This week, the scouting at the West Madison Research Station (WMARS) vineyard occurred on 7/29/19. Grape phylloxera galls continue to be observed on most cultivars, including Brianna, Frontenac, Itasca, Petite Pearl, Marquette, and Crimson Pearl with leaves folding over observed on Frontenac (Figure 1). There is no need at this point to apply an insecticide for phylloxera. If you experience high numbers of phylloxera galls and/or leaf folding, a preventative soil application of Admire Pro next Spring around bud break may be considered.
Japanese beetle adults continue to feed on grape leaves, causing defoliation primarily to the canopy of plants (Figure 2). Sevin XLR Plus (active ingredient carbaryl) was applied on the WMARS vineyards on 7/20/19 to control Japanese beetle. Sevin is rated excellent against JB and 9 days post-applications, populations are fairly low with an average of less than 10 JB per vine. Numbers range from zero to >20 beetles per vine, with the highest numbers recorded on Brianna, Frontenac, and Itasca. As mentioned in the last issue, we recommend using 30% defoliation as a threshold for applying an insecticide to manage JB in grape. Insecticides rated excellent against JB in the Midwest Spray Guide include Sevin, Baythroid, and Mustang Maxx.
At the Peninsular Ag Research station (PARS) in Door County the main observation has been an increase in spotted wing drosophila (SWD) populations throughout Door County. SWD does not attack cold climate wine cultivars unless the berries are already damaged. If you suspect an infestation, our recommendation in grape is to sample the fruit for larvae. Use the salt-water method to check the fruit for SWD larvae by placing a sample of fruit in a Ziploc bag (~40-50 berries). Dissolve 2 Tbsp. table salt in 2 cups warm water. Pour salt water into Ziploc bag so it covers the fruit, close, lightly crush the fruit to break the skin, and let sit for 30 minutes to 1 hour before examining. You can examine the fruit through the bag or pour the sample in a shallow glass baking dish with white paper underneath and a bright light shined on top in order to maximize visibility of larvae (see article here for more info on SWD in cold climate grapes). Some cultivars, such as Somerset and other table grapes, may be particularly at risk and should be monitored closely for the presence of larvae in fruit. If larvae are found inside the fruit, it is advised to apply an insecticide with a short PHI and continue applying on the shortest time interval allowed by the label until harvest is completed.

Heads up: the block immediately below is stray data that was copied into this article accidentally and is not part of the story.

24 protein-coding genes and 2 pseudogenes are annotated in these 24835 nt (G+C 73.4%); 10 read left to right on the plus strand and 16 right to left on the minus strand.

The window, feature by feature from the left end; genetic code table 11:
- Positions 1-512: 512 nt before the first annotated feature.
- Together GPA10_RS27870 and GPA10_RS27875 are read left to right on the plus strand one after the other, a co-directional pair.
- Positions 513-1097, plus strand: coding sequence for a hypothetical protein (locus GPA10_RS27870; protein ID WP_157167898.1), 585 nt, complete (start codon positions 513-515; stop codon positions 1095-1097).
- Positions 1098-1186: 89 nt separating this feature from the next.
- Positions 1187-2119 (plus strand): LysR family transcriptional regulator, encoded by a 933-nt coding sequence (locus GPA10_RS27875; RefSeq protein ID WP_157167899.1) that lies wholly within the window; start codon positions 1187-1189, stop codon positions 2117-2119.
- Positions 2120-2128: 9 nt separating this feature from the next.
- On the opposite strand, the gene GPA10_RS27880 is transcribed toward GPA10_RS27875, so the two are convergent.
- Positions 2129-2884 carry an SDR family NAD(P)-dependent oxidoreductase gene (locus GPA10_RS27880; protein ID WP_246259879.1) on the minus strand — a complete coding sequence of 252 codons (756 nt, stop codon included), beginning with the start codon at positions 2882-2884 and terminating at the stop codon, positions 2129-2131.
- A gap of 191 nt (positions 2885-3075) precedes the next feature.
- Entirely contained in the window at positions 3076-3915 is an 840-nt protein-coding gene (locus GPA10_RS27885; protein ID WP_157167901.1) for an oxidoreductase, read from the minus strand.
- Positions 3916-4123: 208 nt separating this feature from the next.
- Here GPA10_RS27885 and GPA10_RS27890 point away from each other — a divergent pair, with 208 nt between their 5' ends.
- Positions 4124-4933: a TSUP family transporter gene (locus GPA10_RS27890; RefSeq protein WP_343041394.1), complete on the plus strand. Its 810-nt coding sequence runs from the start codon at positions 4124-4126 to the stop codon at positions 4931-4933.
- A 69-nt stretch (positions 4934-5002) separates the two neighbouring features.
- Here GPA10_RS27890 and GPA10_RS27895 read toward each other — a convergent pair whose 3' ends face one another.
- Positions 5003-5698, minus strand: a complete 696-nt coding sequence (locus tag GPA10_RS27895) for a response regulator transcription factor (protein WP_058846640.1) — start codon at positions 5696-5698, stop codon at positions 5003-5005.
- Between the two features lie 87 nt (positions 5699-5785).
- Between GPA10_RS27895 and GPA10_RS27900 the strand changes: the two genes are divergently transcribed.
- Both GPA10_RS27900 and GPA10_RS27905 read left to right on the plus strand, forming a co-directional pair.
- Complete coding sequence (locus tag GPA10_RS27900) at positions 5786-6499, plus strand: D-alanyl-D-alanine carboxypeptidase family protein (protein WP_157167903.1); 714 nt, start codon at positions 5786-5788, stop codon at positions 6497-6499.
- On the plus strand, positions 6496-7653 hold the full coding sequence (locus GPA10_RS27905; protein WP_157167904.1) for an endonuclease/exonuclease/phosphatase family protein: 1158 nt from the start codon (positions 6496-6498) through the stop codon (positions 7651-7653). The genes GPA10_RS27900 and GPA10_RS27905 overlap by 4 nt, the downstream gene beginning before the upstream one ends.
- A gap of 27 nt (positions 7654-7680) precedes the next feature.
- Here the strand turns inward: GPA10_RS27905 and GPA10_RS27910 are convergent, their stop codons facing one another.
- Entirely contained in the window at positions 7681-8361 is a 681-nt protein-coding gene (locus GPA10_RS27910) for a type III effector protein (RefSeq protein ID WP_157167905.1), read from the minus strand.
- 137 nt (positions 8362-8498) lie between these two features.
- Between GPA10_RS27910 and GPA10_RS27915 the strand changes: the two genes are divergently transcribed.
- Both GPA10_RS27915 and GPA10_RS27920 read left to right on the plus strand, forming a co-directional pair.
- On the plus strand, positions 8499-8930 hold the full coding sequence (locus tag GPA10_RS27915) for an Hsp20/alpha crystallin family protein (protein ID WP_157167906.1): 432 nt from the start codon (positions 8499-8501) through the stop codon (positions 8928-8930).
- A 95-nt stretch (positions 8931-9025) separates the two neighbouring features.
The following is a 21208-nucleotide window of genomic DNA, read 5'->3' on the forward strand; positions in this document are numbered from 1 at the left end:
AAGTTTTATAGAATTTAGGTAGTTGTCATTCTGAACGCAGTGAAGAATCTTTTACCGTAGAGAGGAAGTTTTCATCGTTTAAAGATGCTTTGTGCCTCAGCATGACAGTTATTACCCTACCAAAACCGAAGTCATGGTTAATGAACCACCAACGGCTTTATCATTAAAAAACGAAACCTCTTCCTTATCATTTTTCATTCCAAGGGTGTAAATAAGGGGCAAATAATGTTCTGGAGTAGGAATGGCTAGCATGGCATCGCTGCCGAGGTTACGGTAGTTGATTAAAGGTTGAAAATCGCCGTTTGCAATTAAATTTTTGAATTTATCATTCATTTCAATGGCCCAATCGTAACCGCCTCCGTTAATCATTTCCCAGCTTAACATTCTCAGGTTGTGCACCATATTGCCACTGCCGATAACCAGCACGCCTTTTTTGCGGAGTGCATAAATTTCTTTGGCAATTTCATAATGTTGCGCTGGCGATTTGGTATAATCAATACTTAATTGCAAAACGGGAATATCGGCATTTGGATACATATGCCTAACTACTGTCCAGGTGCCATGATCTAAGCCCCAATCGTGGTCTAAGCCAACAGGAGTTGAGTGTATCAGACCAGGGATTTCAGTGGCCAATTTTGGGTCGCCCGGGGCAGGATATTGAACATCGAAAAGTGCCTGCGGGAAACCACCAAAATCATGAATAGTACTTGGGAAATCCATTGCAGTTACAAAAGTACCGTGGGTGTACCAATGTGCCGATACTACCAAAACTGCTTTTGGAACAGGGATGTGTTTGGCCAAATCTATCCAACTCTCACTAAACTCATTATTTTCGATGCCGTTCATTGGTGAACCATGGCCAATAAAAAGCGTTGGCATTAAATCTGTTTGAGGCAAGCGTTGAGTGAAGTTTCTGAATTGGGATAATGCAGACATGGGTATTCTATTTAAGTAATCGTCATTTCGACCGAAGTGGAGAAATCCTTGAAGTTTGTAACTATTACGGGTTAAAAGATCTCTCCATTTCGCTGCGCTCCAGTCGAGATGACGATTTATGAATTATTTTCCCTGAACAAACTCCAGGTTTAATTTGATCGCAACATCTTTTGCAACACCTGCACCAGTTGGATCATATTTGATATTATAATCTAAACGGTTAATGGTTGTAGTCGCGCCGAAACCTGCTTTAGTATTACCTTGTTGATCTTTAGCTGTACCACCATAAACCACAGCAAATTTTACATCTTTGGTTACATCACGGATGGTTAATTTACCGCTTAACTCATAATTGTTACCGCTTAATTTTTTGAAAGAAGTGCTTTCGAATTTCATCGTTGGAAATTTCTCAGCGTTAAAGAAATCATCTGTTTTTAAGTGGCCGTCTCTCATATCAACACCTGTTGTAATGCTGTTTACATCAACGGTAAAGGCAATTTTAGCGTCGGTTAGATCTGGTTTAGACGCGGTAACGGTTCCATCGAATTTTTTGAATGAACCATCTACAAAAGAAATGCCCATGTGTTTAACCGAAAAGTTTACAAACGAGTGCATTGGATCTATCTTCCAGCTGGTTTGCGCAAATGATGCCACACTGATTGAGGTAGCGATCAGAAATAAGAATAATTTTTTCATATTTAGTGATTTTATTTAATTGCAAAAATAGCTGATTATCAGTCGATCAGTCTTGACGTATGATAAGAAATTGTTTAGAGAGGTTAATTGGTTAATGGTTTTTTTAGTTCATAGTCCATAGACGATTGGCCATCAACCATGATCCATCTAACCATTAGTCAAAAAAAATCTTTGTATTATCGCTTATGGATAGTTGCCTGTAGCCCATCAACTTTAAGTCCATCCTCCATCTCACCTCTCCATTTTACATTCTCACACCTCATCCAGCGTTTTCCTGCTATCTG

During the scouting at PARS, Annie Deutsch also found a couple grape berry moth (GBM) larvae inside berries. We haven’t had any issue with grape berry moth in a while in WI. If you suspect having grape berry moth, make sure to use monitoring traps available commercially in your vineyard to check for the presence, population densities, and seasonal phenology of this pest in your vineyard. One great resource if you detect GBM in your vineyard is the NEWA online application from Cornell University http://newa.cornell.edu which has built in the degree day model for GBM. Using the weather station from Sturgeon Bay, see below the output you would get today if you had detected GBM in your vineyard. Note at the bottom that it mentions the pest status at this time based on degree days accumulated to date by the Sturgeon Bay weather station as well as the pest management strategies to be applied.
Thanks to Andi Nelson and Annie Deutsch for scouting at the research stations.
Happy growing season!This article was posted in Grapes and tagged Japanese Beetles, SWD.